click to enlarge Detroit City Council is calling on Wayne County to halt owner-occupied house foreclosures this year. - Lee DeVito

Lee DeVito

Detroit City Council is calling on Wayne County to halt owner-occupied house foreclosures this year.

Wayne County Treasurer Eric Sabree is defying demands to impose a moratorium on owner-occupied home foreclosures after a study suggested the city is illegally overtaxing houses worth less than $35,000.

In a statement to Metro Times on Thursday, Sabree said he will not pause foreclosures amid calls from the Detroit City Council and activists to do so.

“This year, the number of foreclosed properties is notably lower compared to previous years,” Sabree said. “This decline can be attributed to homeowners being given time to catch up over the past 4 years, alongside increased availability of assistance programs and community outreach in the Wayne County Treasurer’s Office.”

Last month, Detroit City Council unanimously passed a resolution calling on the treasurer to stop owner-occupied foreclosures on houses valued at less than $30,000 because illegally overassessed property values would likely force many lower-income residents out of their homes.

According to a study by the University of Chicago’s Harris School of Public Policy, the city of Detroit is cheating lower-income residents by illegally and disproportionately overtaxing homes worth less than $35,000. By contrast, owners of the highest value homes in Detroit are far less likely to be overtaxed.

The study found that Detroit overassessed the value of 72% of the homes worth less than $34,700. A vast majority of the homes worth more than $35,000 were not overassessed, according to the study.

Activists for the Coalition for Property Tax Justice, a group that advocates for homeowners in Detroit, championed the call for a moratorium, saying the city “systematically overassessed” the lowest value homes.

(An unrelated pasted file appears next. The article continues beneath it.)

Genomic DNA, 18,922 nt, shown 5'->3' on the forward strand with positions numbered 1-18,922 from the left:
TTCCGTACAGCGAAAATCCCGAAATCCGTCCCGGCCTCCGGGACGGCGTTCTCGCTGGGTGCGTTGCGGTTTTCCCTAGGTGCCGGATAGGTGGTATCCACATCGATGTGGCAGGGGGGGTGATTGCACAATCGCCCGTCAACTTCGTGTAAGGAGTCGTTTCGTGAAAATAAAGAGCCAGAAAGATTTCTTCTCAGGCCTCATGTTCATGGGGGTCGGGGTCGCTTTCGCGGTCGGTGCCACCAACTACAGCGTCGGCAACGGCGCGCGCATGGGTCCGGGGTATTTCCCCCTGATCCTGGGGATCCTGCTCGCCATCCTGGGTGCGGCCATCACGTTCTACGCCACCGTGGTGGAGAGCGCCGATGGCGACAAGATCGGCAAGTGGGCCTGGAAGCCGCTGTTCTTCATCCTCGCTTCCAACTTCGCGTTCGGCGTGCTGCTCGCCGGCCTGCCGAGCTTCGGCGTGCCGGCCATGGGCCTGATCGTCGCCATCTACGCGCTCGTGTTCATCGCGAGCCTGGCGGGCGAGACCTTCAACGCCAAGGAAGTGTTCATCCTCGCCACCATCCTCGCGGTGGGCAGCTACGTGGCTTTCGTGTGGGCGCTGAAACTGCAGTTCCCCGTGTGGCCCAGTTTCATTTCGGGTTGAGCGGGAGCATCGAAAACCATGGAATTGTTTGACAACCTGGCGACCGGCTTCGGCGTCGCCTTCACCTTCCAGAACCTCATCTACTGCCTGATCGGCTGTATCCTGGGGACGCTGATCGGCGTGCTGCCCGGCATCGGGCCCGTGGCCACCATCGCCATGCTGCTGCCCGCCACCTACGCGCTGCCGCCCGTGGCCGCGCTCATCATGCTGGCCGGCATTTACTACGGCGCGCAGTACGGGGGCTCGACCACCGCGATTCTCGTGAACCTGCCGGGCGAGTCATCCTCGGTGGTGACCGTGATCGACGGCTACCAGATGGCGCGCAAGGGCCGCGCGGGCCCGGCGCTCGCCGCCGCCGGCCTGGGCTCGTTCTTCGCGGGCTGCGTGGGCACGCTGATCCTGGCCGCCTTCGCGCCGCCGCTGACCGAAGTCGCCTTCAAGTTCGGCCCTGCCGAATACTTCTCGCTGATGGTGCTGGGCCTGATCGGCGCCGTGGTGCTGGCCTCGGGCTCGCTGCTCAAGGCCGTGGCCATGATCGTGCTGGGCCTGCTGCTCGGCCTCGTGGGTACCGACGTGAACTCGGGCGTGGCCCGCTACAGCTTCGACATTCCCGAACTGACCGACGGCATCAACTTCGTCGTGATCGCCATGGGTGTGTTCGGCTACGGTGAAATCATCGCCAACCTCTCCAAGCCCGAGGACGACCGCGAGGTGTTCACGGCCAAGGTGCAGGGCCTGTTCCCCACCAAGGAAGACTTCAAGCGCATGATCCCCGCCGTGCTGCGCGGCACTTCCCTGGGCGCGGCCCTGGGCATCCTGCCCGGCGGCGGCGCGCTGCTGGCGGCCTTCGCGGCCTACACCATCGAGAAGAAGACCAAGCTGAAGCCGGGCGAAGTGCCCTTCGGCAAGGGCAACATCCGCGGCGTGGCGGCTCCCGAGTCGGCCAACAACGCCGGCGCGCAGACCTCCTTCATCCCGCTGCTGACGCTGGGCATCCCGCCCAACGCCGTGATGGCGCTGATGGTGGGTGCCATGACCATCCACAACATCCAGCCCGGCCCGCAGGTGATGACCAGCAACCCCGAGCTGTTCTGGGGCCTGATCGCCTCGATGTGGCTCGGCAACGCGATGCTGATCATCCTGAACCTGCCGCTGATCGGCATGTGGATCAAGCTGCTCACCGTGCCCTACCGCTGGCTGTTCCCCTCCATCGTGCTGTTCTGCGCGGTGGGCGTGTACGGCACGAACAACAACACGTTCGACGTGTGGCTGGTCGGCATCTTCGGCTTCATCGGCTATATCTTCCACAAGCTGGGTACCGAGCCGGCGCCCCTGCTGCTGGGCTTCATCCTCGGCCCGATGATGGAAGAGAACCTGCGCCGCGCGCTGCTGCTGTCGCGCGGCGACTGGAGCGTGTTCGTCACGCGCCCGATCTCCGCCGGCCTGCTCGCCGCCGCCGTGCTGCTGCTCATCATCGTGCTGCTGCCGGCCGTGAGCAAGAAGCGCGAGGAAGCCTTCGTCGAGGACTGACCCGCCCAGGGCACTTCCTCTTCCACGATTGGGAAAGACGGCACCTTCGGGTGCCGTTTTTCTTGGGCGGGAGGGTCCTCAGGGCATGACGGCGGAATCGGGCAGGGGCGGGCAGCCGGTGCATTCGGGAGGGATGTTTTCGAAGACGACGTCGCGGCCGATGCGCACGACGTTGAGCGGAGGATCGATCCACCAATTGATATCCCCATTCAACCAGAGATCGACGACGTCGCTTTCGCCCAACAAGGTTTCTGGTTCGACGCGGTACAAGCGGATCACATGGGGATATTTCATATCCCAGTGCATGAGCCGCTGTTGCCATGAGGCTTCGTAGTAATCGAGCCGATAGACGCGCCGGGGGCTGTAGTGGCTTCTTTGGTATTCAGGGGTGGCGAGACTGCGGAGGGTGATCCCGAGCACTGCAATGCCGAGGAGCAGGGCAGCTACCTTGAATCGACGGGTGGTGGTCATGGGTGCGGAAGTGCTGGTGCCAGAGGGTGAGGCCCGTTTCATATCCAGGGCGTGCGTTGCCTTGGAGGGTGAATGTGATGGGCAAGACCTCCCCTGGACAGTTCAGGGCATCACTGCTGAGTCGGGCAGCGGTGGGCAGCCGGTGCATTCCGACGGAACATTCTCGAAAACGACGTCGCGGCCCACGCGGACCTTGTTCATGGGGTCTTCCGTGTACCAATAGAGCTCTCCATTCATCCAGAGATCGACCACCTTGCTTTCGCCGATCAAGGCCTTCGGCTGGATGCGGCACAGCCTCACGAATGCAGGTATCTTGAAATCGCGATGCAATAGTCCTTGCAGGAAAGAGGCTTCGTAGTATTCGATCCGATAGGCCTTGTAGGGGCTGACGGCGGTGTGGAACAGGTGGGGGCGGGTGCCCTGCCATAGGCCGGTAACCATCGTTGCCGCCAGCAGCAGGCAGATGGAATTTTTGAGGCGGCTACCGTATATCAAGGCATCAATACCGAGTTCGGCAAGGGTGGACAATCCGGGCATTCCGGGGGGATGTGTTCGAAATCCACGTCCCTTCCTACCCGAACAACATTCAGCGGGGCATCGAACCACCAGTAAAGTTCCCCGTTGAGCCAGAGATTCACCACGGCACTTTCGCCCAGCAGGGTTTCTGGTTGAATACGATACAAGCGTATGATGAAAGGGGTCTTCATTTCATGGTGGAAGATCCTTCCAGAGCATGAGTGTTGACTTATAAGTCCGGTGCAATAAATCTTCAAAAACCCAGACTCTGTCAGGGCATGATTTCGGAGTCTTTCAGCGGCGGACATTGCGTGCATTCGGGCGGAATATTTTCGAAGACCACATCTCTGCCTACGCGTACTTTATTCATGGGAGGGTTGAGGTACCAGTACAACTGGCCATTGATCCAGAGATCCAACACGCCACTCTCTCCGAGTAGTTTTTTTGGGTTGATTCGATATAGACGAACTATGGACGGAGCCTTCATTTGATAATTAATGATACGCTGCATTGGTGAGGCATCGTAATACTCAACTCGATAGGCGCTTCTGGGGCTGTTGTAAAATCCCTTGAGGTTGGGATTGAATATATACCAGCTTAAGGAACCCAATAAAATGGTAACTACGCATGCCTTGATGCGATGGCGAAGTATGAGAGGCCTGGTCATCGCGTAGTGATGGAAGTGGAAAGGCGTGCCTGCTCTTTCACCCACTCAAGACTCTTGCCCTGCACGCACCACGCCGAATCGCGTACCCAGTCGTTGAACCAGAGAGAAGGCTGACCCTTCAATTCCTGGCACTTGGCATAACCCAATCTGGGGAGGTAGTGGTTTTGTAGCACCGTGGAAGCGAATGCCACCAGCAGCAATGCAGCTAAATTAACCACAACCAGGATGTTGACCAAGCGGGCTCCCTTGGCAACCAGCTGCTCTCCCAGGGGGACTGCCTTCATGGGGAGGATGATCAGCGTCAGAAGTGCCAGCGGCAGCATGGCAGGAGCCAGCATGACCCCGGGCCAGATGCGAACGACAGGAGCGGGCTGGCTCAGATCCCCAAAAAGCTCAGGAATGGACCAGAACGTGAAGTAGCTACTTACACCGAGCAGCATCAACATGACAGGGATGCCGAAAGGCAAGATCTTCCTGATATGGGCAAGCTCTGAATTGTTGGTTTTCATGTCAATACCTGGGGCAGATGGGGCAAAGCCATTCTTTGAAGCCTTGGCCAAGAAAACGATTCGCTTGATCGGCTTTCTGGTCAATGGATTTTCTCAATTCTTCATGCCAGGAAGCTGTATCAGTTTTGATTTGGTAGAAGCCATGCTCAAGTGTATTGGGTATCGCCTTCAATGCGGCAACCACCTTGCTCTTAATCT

Bernadette Atuahene, a property law scholar who has studied Detroit’s property tax foreclosure crisis, said Sabree’s failure to impose a moratorium will unfairly cost residents their homes.

“Treasurer Sabree is ignoring the demands of the City Council to cruelly foreclose on the homes of Detroiters who may be in foreclosure due to illegally inflated property taxes,” Atuahene told Metro Times in a statement. “The power of the County to take someone’s home is an enormous responsibility and should be wielded with extreme caution. However, Treasurer Sabree has chosen to recklessly foreclose on hundreds of homes valued under $34,700 — a decision that is morally, economically, and legally irresponsible.”

The coalition has been behind a separate push to compensate an untold number of Detroit homeowners who were overtaxed for their homes more than a decade ago. Between 2010 and 2016, the city of Detroit overtaxed homeowners by at least $600 million.

The Michigan Constitution prohibits property from being assessed at more than 50% of its market value. Between 2010 and 2016, the city assessed properties at as much as 85% of their market value.

In his statement, Sabree said his office supports removing some homes from the list of foreclosures, but not because of the study.

“Some homeowners who face extreme financial hardships may be offered an opportunity to apply for City of Detroit exemption and property tax assistance and may be considered for foreclosure removal — we are requesting this through the courts,” he said.

The city council also called on Mayor Mike Duggan’s administration to reduce property taxes for low-value homes because of the study’s findings. But the city’s assessor, Alvin Horhn, called the University of Chicago study “utter nonsense” and “politically driven.”

Metro Times couldn’t reach council President Mary Sheffield for comment.

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